in a kiln that cannot go north after summer. act the genius
and you shall become one. if you understand the painting
beforehand, you might as well not paint it.

IMAGE: Salvador Dali with a starfish on the beach in Cadaques, Spain (c.1960).

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ABOUT THE AUTHOR: Jax NTP holds an MFA in Creative Writing – Poetry from CSULB. Jax was the former editor-in-chief of RipRap Literary Journal and associate editor of The Fat City Review. Jax has an affinity for jellyfish and polaris and a fetish for miniature succulent terrariums. Visit her at jaxntppoet.tumblr.com.

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A MAN MAY MAKE A REMARK
by Emily Dickinson

A Man may make a Remark—
In itself—a quiet thing
That may furnish the Fuse unto a Spark
In dormant nature—lain—

Let us deport—with skill—
Let us discourse—with care—
Powder exists in Charcoal—
Before it exists in Fire.

IMAGE: “The Face of Mae West Which May Be Used as a Surrealist Apartment” by Salvador Dali (1935).

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ABOUT THE AUTHOR: Emily Dickinson (1830–1886) was born in Amherst, Massachusetts, and lived a mostly introverted and reclusive life. . While Dickinson was a prolific private poet, fewer than a dozen of her nearly eighteen hundred poems were published during her lifetime. It was not until after her death when Lavinia, Dickinson’s younger sister, discovered her cache of poems and the breadth of Dickinson’s work became apparent. A complete collection of her poetry became available for the first time in 1955 when The Poems of Emily Dickinson was published by scholar Thomas H. Johnson. She is now considered one of the most important American poets.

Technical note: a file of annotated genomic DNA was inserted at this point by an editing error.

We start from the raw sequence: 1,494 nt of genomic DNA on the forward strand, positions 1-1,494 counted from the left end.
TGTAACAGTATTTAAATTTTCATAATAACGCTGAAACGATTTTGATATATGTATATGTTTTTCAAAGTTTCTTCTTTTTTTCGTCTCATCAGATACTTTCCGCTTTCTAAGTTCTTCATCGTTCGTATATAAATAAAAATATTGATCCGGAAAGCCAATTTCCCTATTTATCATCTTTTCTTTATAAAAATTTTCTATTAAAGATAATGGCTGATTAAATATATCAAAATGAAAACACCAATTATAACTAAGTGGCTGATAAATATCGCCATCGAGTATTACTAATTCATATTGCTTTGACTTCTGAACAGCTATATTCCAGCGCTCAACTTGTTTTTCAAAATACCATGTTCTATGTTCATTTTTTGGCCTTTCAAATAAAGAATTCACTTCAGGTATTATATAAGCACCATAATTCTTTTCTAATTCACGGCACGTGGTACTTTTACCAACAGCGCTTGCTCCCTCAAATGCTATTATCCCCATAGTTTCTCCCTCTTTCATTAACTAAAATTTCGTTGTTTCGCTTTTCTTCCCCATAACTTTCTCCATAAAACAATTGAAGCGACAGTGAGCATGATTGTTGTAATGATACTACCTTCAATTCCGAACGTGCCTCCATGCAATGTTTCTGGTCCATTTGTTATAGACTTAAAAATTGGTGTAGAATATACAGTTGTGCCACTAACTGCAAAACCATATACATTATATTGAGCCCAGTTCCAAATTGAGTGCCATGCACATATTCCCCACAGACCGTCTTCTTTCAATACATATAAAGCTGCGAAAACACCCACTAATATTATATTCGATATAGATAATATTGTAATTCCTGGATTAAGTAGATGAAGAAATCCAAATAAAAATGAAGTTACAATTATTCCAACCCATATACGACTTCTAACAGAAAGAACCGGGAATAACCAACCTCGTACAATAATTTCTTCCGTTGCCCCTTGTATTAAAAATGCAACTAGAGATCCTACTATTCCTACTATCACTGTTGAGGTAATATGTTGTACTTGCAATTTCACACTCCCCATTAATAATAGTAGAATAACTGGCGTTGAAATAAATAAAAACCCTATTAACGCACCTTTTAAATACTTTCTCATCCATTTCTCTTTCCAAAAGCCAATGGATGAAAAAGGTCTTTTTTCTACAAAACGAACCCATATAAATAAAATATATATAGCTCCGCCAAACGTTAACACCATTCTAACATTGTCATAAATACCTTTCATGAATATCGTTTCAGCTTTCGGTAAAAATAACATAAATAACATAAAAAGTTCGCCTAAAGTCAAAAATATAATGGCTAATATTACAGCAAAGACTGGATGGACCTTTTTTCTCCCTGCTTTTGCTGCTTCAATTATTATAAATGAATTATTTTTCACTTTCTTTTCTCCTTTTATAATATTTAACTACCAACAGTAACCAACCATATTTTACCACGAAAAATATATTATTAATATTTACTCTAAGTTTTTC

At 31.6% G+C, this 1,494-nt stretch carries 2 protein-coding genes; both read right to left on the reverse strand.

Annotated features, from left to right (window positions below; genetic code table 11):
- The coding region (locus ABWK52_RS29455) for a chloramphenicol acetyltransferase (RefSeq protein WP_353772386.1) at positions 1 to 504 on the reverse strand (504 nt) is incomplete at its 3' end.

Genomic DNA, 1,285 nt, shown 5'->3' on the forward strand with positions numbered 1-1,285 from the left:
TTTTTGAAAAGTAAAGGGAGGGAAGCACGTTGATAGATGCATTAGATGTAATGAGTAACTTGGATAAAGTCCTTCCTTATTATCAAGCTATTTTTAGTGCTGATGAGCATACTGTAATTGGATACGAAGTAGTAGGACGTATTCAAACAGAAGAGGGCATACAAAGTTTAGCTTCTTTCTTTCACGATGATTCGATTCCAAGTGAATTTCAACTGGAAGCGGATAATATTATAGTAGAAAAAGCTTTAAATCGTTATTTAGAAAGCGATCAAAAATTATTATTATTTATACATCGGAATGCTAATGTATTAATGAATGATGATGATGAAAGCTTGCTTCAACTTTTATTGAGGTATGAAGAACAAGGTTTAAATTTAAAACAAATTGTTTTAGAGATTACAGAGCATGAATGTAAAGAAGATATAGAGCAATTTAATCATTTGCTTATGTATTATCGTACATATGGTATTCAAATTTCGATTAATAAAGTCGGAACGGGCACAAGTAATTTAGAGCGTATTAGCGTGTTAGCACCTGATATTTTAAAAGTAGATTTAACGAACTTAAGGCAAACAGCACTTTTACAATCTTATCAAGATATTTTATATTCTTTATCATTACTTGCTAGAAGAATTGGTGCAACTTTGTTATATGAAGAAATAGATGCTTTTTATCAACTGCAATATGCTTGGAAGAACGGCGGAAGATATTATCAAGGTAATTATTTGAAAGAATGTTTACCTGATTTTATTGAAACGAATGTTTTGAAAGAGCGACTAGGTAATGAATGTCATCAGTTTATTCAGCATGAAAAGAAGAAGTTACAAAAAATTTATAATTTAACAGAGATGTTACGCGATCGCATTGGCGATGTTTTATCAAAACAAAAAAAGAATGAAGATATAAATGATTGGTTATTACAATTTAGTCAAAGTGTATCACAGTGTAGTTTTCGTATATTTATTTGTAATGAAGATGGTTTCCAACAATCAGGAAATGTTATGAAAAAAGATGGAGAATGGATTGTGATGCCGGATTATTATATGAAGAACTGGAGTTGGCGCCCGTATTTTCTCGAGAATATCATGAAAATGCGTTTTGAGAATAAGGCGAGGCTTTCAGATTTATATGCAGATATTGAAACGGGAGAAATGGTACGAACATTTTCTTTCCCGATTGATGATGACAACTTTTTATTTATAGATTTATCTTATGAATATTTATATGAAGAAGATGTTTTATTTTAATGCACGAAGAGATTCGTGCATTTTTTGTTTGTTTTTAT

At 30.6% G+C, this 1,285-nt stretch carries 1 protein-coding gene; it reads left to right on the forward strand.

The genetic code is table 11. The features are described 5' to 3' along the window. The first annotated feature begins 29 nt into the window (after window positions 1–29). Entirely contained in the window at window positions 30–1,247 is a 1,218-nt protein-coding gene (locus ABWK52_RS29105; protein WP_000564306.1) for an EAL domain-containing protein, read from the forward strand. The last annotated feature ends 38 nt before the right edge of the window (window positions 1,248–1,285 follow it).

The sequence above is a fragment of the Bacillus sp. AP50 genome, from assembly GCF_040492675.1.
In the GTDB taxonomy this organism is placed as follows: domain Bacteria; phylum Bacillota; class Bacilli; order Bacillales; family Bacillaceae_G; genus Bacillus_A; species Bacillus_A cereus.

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THE LAST SAY
by Victoria McGrath

Though I may not always say it
please know
that you annoy me,
not every minute of every day
but certainly enough that I am glad
to not have to spend another minute
of any day with you, and
 
though I may not always say it
please know
that the difference between “shedule”
and “skedule” is not that one is a timetable
for a bus and the other for a train,
and I could have told you this had you
“espifically arksed” me, and
 
though I may not always say it
please know
that eliminating the creases
from your good dress-shirt
always gave me more satisfaction
than being ravished by you
while ironing it, and
 
though I may not always say it
please know
that I am pleased your current girlfriend
dumped you for a younger model
because even though it’s a cliché
karma really is a bitch
and so, apparently, am I, and
 
though I may not always say it
please know
I really do believe that sometimes
these things need to be said.

PHOTO: “The Mae West Lips Sofa” designed by Salvador Dali (1937).

ABOUT THE AUTHOR: Victoria McGrath is an emerging poet who lives in country NSW, Australia, and is a graduate of the Australian National University. She has won a number of poetry awards and was shortlisted in 2013 for the prestigious Newcastle Poetry Prize. She has been published widely in journals and anthologies and has performed in a range of events including as featured poet at the Bundanoon Winterfest in 2011 and 2012. A publisher has expressed interest in her first, not quite finished, manuscript.